Denitrification plays a critical role in regulating ecosystem nutrient availability and anthropogenic reactive nitrogen (N) production. Its importance has inspired an increasing number of studies, yet it remains the most poorly constrained term in terrestrial ecosystem N budgets. We censused the peer-reviewed soil denitrification literature (1975 to 2015) to identify opportunities for future studies to advance our understanding despite the inherent challenges in studying the process. We found that only one-third of studies reported estimates...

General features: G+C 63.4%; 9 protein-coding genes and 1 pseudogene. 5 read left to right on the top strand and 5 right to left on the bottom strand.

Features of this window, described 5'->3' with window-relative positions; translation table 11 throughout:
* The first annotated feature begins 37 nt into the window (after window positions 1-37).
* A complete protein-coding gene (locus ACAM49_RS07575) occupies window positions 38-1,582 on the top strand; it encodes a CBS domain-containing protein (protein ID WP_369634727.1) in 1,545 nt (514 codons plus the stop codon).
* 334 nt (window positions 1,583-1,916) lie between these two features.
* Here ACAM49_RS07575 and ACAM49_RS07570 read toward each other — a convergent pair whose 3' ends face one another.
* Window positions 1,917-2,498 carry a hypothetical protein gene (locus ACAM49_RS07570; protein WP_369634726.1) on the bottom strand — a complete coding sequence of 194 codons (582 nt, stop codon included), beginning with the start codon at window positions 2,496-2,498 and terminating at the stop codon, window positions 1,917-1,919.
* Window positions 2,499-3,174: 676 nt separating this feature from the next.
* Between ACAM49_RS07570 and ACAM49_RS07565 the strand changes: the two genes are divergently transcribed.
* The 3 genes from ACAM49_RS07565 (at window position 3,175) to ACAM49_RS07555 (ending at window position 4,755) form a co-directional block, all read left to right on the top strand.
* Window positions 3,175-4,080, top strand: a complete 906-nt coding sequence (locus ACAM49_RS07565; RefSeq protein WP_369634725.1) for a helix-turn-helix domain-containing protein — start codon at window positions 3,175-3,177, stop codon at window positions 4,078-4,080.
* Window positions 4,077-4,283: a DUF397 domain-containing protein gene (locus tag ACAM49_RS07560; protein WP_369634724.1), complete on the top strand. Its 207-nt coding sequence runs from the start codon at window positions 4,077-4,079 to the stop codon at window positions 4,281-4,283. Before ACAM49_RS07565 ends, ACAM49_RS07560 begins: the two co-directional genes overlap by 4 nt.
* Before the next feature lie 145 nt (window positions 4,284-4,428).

Microbial predictors of healing and short-term effect of debridement on the microbiome of chronic wounds

Samuel Verbanic, Yuning Shen, Juhee Lee, John Deacon & Irene Chen
Chronic wounds represent a large and growing disease burden. Infection and biofilm formation are two of the leading impediments of wound healing, suggesting an important role for the microbiome of these wounds. However, microbial taxa that may impact healing are poorly understood. Debridement is an effective treatment for chronic wounds, but the effect on the microbiome is unknown. Based on prior literature, we hypothesized that anaerobic organisms are exposed to the surface by debridement, contributing...

Kinetic sequencing (k-Seq) as a massively parallel assay for ribozyme kinetics: utility and critical parameters

Yuning Shen, Abe Pressman, Evan Janzen & Irene Chen